• President Obama nominated Morgan Lewis & Bockius partner Philip A. Miscimarra and Arent Fox partner Harry I. Johnson III to the NLRB in a bid to fill the Board’s remaining open seats. The nominations follow the long standing tradition of appointing two opposing party members to the Board, which already has three Democrats. President Obama also nominated current NLRB Chairman Pearce to serve a second term following the expiration of his current term this fall. The President’s prior nominations of Board Members Griffin and Block (whose recess appointments were adjudged to be unconstitutional by the D.C. Circuit Court of Appeals in Noel Canning) remain pending.
  • President Obama nominated Linda Puchala to a second term on the National Mediation Board (“NMB”) and Harry Hoglander to a fourth term. Previous nominations were not acted upon before the 112th Congress ended its session. The President had also nominated Nicholas Christopher Geale for a NMB vacancy in January 2013. Although both Puchala and Hoglander’s terms have expired, they continue on the Board pursuant to the Railway Labor Act.
  • The U.S. House of Representatives passed the Preventing Greater Uncertainty in Labor-Management Relations Act, 219-209, in an effort to freeze the NLRB’s work until issues related to the Board’s lack of a quorum, relating to the D.C. Circuit’s ruling in Noel Canning, are resolved. The bill also aims to prevent the Board from enforcing or implementing any decisions or rules made since January 4, 2012, when the questionable recess appointments were made. Senator Lamar Alexander introduced a companion bill in the Senate, with co-sponsorship from 11 Republican senators.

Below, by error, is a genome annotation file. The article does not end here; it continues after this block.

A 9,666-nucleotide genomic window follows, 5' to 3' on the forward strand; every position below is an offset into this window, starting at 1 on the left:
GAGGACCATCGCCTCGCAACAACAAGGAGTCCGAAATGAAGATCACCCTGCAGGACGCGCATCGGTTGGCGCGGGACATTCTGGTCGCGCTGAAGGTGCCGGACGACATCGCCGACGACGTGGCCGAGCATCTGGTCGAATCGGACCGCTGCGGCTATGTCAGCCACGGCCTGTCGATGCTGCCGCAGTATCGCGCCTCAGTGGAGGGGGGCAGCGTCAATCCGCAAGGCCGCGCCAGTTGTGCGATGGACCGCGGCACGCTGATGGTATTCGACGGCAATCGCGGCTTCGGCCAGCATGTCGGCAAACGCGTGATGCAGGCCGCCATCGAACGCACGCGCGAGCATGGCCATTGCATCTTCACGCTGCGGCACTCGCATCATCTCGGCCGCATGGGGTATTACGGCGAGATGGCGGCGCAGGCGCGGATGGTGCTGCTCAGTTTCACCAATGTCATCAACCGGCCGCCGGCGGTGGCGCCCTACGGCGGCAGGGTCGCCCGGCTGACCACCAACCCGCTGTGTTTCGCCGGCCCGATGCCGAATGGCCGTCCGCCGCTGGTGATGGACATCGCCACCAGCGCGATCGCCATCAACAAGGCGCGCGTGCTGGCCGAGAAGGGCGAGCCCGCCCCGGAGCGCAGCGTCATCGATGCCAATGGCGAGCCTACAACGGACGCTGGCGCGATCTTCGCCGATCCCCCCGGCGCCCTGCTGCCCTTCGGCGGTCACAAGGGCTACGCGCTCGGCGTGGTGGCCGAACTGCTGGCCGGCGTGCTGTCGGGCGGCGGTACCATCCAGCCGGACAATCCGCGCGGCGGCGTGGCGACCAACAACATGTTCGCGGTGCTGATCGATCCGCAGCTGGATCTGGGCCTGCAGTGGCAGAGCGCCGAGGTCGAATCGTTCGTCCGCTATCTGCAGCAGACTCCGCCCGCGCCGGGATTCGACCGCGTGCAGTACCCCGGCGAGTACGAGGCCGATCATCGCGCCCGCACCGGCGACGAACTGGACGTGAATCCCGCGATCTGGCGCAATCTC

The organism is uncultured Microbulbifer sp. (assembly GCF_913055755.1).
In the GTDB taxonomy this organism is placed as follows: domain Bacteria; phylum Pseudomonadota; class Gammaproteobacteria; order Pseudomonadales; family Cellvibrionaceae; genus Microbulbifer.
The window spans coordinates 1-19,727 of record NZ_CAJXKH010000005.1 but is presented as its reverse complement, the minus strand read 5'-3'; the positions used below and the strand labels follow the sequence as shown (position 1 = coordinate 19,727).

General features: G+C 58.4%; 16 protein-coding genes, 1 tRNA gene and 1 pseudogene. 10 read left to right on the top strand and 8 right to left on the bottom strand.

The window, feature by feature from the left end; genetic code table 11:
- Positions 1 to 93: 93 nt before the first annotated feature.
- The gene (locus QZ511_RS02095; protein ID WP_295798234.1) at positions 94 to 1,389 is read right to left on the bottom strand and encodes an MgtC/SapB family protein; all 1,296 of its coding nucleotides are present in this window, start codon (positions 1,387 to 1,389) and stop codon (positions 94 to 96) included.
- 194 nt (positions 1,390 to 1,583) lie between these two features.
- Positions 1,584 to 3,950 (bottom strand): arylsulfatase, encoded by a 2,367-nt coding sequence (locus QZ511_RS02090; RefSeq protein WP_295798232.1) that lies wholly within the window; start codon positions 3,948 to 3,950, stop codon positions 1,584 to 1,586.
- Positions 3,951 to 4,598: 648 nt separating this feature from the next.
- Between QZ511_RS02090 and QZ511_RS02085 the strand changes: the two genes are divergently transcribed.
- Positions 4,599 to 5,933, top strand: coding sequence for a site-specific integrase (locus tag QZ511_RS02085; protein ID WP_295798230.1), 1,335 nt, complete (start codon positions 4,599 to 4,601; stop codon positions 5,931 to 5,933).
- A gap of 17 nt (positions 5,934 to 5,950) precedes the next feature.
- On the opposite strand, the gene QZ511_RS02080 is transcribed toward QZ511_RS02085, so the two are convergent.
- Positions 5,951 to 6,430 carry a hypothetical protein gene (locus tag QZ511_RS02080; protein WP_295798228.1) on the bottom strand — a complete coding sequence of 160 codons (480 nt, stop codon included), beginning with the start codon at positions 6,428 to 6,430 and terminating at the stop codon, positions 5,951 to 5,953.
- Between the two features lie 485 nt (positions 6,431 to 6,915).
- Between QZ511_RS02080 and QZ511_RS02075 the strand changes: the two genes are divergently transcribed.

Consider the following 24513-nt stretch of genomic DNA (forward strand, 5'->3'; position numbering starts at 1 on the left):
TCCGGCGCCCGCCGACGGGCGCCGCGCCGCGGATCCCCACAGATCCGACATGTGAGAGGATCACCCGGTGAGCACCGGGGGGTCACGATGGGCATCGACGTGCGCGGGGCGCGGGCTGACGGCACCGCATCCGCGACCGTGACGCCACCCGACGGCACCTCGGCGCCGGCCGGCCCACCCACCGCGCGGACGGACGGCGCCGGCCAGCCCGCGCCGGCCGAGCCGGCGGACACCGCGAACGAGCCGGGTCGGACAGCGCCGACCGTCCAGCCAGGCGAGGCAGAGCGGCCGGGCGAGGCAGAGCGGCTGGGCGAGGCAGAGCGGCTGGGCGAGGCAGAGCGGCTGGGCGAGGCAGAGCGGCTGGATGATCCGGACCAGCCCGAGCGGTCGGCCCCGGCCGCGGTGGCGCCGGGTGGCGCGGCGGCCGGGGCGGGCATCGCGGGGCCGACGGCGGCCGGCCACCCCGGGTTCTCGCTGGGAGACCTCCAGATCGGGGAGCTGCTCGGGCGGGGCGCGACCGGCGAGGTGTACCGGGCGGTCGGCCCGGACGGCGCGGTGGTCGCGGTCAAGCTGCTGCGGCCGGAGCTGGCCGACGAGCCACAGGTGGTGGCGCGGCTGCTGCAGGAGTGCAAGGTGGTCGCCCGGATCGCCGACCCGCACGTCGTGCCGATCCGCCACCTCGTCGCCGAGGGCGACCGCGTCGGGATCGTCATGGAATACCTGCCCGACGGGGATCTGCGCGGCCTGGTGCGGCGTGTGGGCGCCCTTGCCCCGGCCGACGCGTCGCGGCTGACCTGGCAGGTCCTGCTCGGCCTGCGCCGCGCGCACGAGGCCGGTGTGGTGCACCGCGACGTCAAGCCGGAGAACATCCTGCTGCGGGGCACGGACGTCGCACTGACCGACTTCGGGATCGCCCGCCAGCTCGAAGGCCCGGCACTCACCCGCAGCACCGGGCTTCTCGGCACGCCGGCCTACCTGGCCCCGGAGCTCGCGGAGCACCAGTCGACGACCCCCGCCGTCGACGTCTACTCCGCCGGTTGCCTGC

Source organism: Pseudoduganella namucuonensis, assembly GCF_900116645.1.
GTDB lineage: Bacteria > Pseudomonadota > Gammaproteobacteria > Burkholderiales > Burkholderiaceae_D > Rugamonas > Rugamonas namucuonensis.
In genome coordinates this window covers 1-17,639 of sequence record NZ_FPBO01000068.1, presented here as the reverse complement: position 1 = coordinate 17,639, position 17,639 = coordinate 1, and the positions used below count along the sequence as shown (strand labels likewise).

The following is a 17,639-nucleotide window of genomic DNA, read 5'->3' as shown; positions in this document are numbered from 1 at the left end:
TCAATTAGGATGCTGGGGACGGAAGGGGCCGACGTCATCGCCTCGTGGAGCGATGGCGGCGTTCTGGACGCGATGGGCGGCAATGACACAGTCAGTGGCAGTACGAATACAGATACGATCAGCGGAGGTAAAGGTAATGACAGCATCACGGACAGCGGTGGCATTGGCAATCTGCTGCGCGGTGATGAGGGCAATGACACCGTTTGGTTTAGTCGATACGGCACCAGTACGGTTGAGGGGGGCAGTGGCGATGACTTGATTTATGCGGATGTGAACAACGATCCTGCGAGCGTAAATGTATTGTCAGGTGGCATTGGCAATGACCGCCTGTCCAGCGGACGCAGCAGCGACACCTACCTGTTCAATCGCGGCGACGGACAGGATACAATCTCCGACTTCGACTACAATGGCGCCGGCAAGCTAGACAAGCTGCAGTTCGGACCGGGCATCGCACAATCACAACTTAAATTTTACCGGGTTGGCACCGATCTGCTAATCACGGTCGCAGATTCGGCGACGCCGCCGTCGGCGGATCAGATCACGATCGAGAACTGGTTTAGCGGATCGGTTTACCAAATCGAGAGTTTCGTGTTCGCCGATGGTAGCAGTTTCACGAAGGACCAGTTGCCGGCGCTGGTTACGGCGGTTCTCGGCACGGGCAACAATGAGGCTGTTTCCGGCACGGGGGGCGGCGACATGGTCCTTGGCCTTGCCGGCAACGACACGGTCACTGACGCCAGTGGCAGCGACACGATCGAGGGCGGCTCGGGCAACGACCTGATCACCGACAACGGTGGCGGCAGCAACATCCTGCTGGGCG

• By a 6-5 vote, the Anchorage, Alaska Assembly passed a new labor ordinance that strips municipal unions’ rights to strike and use binding arbitration, limits contract raises to 1 percent a year over the Anchorage consumer price index, and requires pooled health insurance coverage. The ordinance went into effect immediately and covers about 2,000 municipal workers represented by nine labor unions.
  • New Jersey Governor Chris Christie vetoed a bill that would have allowed more of the state’s public works projects to use project labor agreements. The governor justified his veto by stating that the bill would slow the state’s efforts to rebuild following superstorm Sandy. The bill would have included highways, bridges, pumping stations, and water and sewage plants in the definition of “public works project”, making such projects eligible for the project labor agreements.